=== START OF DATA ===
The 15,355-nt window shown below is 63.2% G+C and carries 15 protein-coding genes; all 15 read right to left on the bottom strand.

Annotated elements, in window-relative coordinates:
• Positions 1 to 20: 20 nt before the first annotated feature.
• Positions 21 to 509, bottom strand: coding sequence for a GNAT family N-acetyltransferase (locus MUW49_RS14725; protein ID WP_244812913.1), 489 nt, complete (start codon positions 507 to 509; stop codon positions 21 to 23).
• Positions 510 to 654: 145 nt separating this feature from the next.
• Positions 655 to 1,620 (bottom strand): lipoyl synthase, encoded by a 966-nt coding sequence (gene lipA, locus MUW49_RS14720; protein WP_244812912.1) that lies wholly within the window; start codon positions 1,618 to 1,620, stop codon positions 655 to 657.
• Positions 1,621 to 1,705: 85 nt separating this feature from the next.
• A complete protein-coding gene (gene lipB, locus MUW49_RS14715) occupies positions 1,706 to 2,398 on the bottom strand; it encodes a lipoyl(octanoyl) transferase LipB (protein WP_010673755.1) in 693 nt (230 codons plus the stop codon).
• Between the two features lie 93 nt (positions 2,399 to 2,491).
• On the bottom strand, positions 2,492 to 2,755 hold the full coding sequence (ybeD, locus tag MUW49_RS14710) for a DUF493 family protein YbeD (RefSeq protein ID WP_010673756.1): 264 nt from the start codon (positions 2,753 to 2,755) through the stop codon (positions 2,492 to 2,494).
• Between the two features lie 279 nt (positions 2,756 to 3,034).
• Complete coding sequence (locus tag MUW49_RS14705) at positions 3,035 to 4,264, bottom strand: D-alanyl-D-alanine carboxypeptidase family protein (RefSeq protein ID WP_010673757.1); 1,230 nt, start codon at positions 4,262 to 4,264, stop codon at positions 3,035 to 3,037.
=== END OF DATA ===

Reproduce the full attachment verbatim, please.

The 15,355-nt window shown below is 63.2% G+C and carries 15 protein-coding genes; all 15 read right to left on the bottom strand.

Annotated elements, in window-relative coordinates:
• Positions 1 to 20: 20 nt before the first annotated feature.
• Positions 21 to 509, bottom strand: coding sequence for a GNAT family N-acetyltransferase (locus MUW49_RS14725; protein ID WP_244812913.1), 489 nt, complete (start codon positions 507 to 509; stop codon positions 21 to 23).
• Positions 510 to 654: 145 nt separating this feature from the next.
• Positions 655 to 1,620 (bottom strand): lipoyl synthase, encoded by a 966-nt coding sequence (gene lipA, locus MUW49_RS14720; protein WP_244812912.1) that lies wholly within the window; start codon positions 1,618 to 1,620, stop codon positions 655 to 657.
• Positions 1,621 to 1,705: 85 nt separating this feature from the next.
• A complete protein-coding gene (gene lipB, locus MUW49_RS14715) occupies positions 1,706 to 2,398 on the bottom strand; it encodes a lipoyl(octanoyl) transferase LipB (protein WP_010673755.1) in 693 nt (230 codons plus the stop codon).
• Between the two features lie 93 nt (positions 2,399 to 2,491).
• On the bottom strand, positions 2,492 to 2,755 hold the full coding sequence (ybeD, locus tag MUW49_RS14710) for a DUF493 family protein YbeD (RefSeq protein ID WP_010673756.1): 264 nt from the start codon (positions 2,753 to 2,755) through the stop codon (positions 2,492 to 2,494).
• Between the two features lie 279 nt (positions 2,756 to 3,034).
• Complete coding sequence (locus tag MUW49_RS14705) at positions 3,035 to 4,264, bottom strand: D-alanyl-D-alanine carboxypeptidase family protein (RefSeq protein ID WP_010673757.1); 1,230 nt, start codon at positions 4,262 to 4,264, stop codon at positions 3,035 to 3,037.